7/23/09

At OMNI Hotels Our Guests Come First

Lights, camera, action! And I mean action.

Digital movies made in a hotel. Hmmm, wonder what they expected, when they planned this promotion.

In a boon to the sex-tape industry, OMNI hotels are loaning a Flip digital video camera to their weekend hotel guests. Even better, they are sponsoring a contest in which the winner of the best 3-minute movie gets a free trip -- not to Vegas, baby -- but to that hotbed of digital filmmaking, Bedford Springs, Pennsylvania. My favorite part of the promotion is the free breakfast, which the marketers at Omni have called "Flipjacks!"

7/16/09

Branding in Bangalore


Outsourcing Logo Design

Just when you thought, no matter how crappy the economy is, designers will always have work, the work gets shipped offshore. No kidding, you can get a decent logo designed for a less than $100 in Malaysia, according to today's story in the Wall Street Journal.

While typically companies can spend tens of thousands of dollars, and sometimes as much as six-figures for a new logo and identity campaign, for a mere $67 an outfit in Penang, Malaysia came up with a fairly sophisticated take on a creating an identity for a hypothetical startup that retrieves data from a crashed hard drive. OK, it's not Paul Rand, but the effort cleverly incorporates the hard drive disc platter with the first initial of the company "Disk Fix Solutions." Not bad for a fistful of ringgit.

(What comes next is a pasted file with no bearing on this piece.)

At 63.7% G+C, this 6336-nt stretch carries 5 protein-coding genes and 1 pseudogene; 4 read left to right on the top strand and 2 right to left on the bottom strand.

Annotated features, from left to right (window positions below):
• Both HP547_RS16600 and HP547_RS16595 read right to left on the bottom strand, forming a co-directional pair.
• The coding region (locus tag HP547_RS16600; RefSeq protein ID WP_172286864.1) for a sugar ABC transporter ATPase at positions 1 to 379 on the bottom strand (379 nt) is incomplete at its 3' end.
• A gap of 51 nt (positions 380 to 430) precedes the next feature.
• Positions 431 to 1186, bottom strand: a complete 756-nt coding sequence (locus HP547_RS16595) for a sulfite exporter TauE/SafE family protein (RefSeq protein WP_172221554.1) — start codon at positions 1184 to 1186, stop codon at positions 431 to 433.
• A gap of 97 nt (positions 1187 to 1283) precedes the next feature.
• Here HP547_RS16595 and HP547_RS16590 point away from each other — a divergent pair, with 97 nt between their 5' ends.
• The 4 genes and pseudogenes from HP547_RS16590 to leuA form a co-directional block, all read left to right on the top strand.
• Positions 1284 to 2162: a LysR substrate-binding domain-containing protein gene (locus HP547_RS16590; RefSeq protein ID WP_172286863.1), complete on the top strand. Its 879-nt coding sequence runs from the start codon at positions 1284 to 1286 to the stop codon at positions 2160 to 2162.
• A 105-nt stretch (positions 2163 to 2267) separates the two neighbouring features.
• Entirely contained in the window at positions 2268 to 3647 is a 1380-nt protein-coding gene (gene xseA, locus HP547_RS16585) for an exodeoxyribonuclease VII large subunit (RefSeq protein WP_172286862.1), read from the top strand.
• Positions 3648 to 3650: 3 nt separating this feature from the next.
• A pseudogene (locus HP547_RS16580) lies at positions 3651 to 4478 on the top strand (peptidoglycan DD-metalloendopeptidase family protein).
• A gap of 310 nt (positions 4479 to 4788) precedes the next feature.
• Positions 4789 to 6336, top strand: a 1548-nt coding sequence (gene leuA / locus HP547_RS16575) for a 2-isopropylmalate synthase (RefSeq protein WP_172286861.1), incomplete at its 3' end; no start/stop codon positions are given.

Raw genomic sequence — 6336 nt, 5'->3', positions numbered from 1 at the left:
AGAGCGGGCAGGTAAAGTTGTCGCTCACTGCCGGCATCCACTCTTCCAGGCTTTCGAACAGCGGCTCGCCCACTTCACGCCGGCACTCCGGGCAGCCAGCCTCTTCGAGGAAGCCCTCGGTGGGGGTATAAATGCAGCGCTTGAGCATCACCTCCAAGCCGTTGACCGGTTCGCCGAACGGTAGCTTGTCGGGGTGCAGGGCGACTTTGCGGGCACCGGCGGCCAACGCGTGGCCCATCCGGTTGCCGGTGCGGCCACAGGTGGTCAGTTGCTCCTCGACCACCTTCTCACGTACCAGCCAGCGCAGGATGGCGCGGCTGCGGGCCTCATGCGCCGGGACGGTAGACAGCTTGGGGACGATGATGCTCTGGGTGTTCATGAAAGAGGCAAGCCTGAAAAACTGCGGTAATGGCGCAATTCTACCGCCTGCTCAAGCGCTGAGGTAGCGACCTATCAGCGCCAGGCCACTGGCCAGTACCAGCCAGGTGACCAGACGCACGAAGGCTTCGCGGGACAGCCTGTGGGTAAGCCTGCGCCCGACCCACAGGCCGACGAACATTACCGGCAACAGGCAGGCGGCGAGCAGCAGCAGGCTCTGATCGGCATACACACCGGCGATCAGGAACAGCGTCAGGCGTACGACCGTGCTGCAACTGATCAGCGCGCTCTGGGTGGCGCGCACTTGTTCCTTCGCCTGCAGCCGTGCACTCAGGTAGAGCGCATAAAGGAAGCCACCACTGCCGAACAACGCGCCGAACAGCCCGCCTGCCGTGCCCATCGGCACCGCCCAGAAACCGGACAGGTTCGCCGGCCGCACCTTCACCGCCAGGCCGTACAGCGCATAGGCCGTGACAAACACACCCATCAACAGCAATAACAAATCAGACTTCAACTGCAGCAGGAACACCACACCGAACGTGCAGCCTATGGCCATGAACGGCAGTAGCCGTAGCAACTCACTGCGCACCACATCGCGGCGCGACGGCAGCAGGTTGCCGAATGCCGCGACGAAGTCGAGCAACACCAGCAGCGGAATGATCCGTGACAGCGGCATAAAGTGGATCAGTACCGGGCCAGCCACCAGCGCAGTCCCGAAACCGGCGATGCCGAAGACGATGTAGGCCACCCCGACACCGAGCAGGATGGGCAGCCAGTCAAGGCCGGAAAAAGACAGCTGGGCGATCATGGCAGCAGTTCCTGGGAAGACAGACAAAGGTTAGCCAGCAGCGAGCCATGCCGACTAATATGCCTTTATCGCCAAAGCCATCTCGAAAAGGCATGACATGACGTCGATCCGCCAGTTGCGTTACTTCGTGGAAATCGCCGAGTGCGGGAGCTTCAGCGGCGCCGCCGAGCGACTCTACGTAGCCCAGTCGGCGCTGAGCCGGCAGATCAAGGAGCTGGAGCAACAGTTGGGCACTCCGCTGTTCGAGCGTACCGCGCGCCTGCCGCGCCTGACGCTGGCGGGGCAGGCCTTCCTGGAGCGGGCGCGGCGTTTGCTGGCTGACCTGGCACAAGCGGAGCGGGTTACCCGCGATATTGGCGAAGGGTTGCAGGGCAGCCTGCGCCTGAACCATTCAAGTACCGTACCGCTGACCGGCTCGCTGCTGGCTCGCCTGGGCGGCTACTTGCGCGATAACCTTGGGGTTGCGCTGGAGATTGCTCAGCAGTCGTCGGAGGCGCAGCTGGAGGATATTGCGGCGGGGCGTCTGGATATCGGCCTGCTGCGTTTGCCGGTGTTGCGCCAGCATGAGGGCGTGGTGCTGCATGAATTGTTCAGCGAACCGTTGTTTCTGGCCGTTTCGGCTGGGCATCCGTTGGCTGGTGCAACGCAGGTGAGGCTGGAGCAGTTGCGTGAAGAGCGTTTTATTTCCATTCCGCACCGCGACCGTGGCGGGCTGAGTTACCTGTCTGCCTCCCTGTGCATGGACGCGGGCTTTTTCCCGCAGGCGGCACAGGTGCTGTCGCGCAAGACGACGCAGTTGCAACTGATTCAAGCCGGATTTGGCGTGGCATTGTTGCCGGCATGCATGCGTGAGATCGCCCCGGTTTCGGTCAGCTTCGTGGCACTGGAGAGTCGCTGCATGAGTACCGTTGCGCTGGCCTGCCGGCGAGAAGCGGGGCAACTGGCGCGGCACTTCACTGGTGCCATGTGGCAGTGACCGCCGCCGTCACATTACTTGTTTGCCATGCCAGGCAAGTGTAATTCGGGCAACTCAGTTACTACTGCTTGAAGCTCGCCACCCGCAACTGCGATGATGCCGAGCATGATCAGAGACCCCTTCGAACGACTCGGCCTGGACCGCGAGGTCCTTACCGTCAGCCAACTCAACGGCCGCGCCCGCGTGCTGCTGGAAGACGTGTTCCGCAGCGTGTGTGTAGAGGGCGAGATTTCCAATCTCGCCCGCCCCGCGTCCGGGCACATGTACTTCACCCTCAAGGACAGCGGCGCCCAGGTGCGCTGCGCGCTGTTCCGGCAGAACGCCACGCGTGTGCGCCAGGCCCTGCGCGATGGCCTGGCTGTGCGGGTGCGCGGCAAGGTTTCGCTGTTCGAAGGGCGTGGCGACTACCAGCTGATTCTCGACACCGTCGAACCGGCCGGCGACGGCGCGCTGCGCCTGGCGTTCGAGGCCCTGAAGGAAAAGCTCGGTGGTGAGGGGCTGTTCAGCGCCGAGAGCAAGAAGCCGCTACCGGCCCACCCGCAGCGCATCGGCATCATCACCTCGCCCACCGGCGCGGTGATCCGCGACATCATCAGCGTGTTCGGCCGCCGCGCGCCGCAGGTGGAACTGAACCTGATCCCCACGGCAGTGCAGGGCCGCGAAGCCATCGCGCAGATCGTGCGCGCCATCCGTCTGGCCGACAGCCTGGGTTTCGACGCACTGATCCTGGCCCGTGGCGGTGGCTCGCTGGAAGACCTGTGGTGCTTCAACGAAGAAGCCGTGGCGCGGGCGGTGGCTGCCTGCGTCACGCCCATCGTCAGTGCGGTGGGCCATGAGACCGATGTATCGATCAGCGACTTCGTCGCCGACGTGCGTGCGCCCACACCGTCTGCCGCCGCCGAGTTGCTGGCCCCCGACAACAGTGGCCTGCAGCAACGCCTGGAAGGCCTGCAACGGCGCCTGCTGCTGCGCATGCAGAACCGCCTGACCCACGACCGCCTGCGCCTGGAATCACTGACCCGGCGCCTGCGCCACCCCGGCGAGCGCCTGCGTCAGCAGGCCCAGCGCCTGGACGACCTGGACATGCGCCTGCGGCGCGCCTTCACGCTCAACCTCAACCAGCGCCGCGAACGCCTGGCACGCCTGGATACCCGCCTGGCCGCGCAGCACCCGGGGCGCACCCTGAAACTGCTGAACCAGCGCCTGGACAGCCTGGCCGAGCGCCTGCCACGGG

5/6/09

Art In Focus


When Information Design is A Work of Art

3,500 items from SFMOMA's collection are on view in a single screen thanks to ArtScope, created by Stamen Design. That means some mighty small thumbnails. Instead of diving down the wormhole of endless categorization, Stamen chose just to show the whole damn thing at a glance. Fortunately, a built-in microscope is included in the form of an interactive rollover viewer. Click to zoom, and bring the art work into view. It's a fascinating way to browse a collection of art, inviting serendipity into the equation, uncovering new works, and rediscovering old favorites.

The seemingly random organization is actually arranged by time, according to when the pieces where purchased by the museum. A keyword search lets viewers browse more systematically, searching for themes, styles, titles or individual artists. Built using Stamen's own Modest Maps, the interface enables mousing over a mosaic of tiled images, panning and zooming through a landscape made of artworks.

5/4/09

Danger! Danger! Information Graphics At Work


Let's be careful out there.